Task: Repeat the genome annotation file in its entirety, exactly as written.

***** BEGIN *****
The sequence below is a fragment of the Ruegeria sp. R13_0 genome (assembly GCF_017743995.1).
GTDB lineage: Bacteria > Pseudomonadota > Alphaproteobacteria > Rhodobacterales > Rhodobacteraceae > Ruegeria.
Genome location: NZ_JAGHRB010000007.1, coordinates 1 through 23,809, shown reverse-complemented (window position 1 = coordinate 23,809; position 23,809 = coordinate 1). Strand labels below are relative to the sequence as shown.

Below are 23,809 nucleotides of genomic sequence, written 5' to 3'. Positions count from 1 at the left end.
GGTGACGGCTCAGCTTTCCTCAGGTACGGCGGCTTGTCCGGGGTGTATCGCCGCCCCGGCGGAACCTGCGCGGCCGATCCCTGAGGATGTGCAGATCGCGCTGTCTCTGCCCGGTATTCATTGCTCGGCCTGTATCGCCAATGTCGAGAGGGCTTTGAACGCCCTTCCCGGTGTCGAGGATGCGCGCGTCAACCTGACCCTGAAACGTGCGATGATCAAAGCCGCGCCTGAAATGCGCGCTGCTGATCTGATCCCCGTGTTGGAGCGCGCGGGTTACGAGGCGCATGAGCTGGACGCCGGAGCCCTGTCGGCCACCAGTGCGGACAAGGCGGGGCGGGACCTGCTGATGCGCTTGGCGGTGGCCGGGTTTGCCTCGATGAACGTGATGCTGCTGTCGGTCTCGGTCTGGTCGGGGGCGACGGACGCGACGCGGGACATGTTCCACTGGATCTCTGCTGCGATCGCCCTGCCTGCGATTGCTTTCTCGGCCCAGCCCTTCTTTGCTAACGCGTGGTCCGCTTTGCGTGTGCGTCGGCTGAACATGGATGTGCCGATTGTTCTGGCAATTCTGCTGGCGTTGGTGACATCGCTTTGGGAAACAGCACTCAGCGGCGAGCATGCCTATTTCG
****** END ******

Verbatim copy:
The sequence below is a fragment of the Ruegeria sp. R13_0 genome (assembly GCF_017743995.1).
GTDB lineage: Bacteria > Pseudomonadota > Alphaproteobacteria > Rhodobacterales > Rhodobacteraceae > Ruegeria.
Genome location: NZ_JAGHRB010000007.1, coordinates 1 through 23,809, shown reverse-complemented (window position 1 = coordinate 23,809; position 23,809 = coordinate 1). Strand labels below are relative to the sequence as shown.

Below are 23,809 nucleotides of genomic sequence, written 5' to 3'. Positions count from 1 at the left end.
GGTGACGGCTCAGCTTTCCTCAGGTACGGCGGCTTGTCCGGGGTGTATCGCCGCCCCGGCGGAACCTGCGCGGCCGATCCCTGAGGATGTGCAGATCGCGCTGTCTCTGCCCGGTATTCATTGCTCGGCCTGTATCGCCAATGTCGAGAGGGCTTTGAACGCCCTTCCCGGTGTCGAGGATGCGCGCGTCAACCTGACCCTGAAACGTGCGATGATCAAAGCCGCGCCTGAAATGCGCGCTGCTGATCTGATCCCCGTGTTGGAGCGCGCGGGTTACGAGGCGCATGAGCTGGACGCCGGAGCCCTGTCGGCCACCAGTGCGGACAAGGCGGGGCGGGACCTGCTGATGCGCTTGGCGGTGGCCGGGTTTGCCTCGATGAACGTGATGCTGCTGTCGGTCTCGGTCTGGTCGGGGGCGACGGACGCGACGCGGGACATGTTCCACTGGATCTCTGCTGCGATCGCCCTGCCTGCGATTGCTTTCTCGGCCCAGCCCTTCTTTGCTAACGCGTGGTCCGCTTTGCGTGTGCGTCGGCTGAACATGGATGTGCCGATTGTTCTGGCAATTCTGCTGGCGTTGGTGACATCGCTTTGGGAAACAGCACTCAGCGGCGAGCATGCCTATTTCG